[Out of all Nations, etc.] Now, from the fact that there are many nations either unknown to us, or known by rumor alone, to which the Gospel must be preached; it is gathered that the consummation of the world is not so near as it appears to some (Pererius). The order here differs from that in Revelation 5:9. Nations are placed together with tribes, peoples with tongues: nations go before tribes, peoples before tongues (Cotterius).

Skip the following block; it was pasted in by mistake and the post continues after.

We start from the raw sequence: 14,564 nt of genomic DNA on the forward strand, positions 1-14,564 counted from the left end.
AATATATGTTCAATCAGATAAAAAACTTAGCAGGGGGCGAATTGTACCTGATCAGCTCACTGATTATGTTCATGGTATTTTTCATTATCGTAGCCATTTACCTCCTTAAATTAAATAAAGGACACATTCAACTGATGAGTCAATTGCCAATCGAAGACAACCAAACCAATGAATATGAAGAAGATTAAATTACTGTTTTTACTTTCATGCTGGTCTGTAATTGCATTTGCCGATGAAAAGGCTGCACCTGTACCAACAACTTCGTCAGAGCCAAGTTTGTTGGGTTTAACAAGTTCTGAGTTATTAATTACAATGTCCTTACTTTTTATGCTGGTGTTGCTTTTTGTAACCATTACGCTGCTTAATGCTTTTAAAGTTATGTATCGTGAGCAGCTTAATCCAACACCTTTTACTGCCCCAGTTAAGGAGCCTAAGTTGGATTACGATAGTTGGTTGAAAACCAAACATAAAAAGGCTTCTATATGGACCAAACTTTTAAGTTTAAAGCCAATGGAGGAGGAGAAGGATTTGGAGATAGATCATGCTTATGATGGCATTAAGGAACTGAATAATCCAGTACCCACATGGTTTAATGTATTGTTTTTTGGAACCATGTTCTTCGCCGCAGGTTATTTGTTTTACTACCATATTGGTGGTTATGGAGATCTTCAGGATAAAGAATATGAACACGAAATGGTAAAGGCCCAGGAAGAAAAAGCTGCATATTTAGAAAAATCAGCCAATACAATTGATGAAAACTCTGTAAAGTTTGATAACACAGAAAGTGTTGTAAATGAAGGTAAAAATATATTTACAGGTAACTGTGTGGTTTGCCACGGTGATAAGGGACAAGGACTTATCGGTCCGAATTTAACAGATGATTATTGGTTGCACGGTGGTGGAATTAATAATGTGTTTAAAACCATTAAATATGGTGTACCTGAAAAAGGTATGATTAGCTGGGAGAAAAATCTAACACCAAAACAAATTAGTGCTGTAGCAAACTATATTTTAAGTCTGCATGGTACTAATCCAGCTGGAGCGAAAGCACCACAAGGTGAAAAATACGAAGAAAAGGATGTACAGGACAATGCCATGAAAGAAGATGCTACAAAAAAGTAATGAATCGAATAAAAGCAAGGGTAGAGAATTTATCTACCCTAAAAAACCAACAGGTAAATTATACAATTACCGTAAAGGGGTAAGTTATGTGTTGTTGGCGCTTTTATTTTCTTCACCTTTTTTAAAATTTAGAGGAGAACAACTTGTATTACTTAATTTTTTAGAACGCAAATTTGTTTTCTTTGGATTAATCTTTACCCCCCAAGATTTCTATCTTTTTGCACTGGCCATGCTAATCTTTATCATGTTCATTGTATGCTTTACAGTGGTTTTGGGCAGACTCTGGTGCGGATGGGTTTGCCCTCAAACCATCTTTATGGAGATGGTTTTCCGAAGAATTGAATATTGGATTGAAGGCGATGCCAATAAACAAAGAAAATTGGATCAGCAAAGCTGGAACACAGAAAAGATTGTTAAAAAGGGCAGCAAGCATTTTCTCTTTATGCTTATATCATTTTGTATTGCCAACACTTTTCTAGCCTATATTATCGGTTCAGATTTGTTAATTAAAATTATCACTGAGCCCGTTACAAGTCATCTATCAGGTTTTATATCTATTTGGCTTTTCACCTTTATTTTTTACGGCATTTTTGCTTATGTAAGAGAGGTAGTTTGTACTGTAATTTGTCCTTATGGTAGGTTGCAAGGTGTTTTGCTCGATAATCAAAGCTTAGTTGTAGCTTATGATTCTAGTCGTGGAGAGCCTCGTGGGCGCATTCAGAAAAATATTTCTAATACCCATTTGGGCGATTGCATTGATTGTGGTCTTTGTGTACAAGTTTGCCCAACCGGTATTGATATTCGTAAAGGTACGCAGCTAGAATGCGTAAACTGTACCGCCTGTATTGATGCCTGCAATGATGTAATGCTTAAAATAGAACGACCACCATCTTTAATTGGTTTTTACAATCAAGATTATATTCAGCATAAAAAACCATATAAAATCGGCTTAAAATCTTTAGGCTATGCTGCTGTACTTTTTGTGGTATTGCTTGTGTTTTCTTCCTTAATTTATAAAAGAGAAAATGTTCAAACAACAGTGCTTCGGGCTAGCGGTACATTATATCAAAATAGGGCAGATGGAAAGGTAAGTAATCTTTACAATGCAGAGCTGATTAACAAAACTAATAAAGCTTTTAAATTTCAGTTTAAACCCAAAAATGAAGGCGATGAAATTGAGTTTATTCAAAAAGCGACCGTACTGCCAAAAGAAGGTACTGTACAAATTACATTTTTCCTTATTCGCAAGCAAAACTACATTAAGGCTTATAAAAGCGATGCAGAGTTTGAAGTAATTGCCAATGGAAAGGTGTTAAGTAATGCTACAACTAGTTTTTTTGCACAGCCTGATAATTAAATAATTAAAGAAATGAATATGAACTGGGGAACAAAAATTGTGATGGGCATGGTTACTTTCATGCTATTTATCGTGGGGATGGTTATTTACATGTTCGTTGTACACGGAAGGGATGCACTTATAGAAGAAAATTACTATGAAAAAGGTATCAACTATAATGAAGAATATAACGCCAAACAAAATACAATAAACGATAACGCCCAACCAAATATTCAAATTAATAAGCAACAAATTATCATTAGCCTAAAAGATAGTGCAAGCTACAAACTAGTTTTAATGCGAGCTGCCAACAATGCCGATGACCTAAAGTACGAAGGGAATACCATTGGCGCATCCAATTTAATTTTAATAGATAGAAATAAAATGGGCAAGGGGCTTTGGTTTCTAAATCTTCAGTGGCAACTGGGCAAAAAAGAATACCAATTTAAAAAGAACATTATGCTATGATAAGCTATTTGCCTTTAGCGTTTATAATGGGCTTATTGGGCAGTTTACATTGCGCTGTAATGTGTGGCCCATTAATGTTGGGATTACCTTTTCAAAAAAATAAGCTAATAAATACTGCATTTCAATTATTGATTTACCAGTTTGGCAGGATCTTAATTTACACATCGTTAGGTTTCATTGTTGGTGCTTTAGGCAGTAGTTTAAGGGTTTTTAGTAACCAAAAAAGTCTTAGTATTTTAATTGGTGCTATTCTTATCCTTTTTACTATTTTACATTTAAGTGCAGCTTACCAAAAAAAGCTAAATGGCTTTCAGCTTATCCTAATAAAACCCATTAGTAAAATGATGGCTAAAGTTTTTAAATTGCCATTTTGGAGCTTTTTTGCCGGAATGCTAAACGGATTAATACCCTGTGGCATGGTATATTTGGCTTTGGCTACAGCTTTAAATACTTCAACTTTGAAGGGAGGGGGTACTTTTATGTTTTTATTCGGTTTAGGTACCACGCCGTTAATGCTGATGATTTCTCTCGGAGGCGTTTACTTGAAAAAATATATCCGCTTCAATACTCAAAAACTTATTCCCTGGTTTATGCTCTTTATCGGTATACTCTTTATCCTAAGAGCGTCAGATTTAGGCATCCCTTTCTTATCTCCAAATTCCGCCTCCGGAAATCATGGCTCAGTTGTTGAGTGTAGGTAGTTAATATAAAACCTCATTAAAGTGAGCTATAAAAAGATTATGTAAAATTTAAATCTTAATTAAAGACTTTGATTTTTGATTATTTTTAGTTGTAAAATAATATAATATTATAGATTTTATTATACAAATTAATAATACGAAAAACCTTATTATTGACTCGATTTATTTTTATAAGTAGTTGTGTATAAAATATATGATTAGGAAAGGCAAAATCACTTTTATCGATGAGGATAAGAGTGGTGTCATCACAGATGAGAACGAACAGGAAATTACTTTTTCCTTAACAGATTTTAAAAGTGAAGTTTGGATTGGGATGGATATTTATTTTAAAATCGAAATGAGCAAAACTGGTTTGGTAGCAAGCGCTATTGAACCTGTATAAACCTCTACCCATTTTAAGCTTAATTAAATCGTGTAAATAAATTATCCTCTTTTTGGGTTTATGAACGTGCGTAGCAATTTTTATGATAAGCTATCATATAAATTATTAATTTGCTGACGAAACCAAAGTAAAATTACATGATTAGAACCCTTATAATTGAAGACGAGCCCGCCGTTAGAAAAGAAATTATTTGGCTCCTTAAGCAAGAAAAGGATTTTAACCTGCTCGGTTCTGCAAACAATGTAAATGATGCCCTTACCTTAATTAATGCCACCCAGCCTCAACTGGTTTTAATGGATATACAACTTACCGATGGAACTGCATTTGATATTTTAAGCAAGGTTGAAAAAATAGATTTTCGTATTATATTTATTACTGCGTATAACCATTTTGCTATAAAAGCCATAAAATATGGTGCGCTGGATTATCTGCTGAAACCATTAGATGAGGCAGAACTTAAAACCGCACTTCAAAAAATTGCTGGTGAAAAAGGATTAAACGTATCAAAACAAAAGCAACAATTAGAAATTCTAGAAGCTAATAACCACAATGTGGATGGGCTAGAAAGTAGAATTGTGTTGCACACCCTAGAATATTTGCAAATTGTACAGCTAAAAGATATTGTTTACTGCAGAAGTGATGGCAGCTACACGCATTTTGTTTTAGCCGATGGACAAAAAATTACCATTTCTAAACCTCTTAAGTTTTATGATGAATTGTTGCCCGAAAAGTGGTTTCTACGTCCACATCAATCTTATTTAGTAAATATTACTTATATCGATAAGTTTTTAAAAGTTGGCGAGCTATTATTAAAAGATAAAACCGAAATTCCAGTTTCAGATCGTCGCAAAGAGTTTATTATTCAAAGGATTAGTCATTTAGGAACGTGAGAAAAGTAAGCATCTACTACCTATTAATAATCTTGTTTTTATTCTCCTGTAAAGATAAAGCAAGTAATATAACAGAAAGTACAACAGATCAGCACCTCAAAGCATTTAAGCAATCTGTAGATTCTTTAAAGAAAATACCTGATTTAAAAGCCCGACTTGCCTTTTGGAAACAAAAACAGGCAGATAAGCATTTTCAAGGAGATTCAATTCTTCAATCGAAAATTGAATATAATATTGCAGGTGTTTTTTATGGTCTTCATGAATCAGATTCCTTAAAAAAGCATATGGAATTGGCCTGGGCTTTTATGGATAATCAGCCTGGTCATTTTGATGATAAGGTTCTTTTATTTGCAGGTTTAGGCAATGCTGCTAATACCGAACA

[Standing (like servants at the beck and call of their Lord, hanging upon Him, and acknowledging Him as the author of their liberty and victory [Durham]; or, most prompt in carrying out and executing the commandments of God [Pererius]) before the throne[2] (that is, having a mind, not reaching down to the earth, but raised to heaven: See Revelation 4:4: In a manuscript, it is ἐπὶ τοῦ θρόνου, upon/near the throne; ἐπὶ with the Genitive often signifies near [Grotius]: Before the throne, that is, either, in the Church, to which they were previously alien [Durham, similarly Forbes]; or, in the heavens [Pareus, Durham], enjoying God’s and the Lamb’s presence, according to Luke 23:43; 2 Corinthians 5:6-8 [Cluverus], in contemplation, John 17:24 [Cotterius], and perpetual vision [Pareus, similarly Pererius, Gravius]: Throne here, as in Revelation 4, denotes the place, either, of the Glory of God, or of His Gracious Presence in the Church [Durham]: Thus in the New Testament the Kingdom of the heavens is Heaven, and the Church, for those two differ not in substance: Thus Jerusalem which is above[3] is the same with the Church militant [Cotterius]) and in the sight of the Lamb] Admiring the majesty of the glorious Christ (Pareus): revived in the sight of the most blessed humanity of Christ (Pererius). The Lamb is positioned on the same throne with the Father (Cotterius).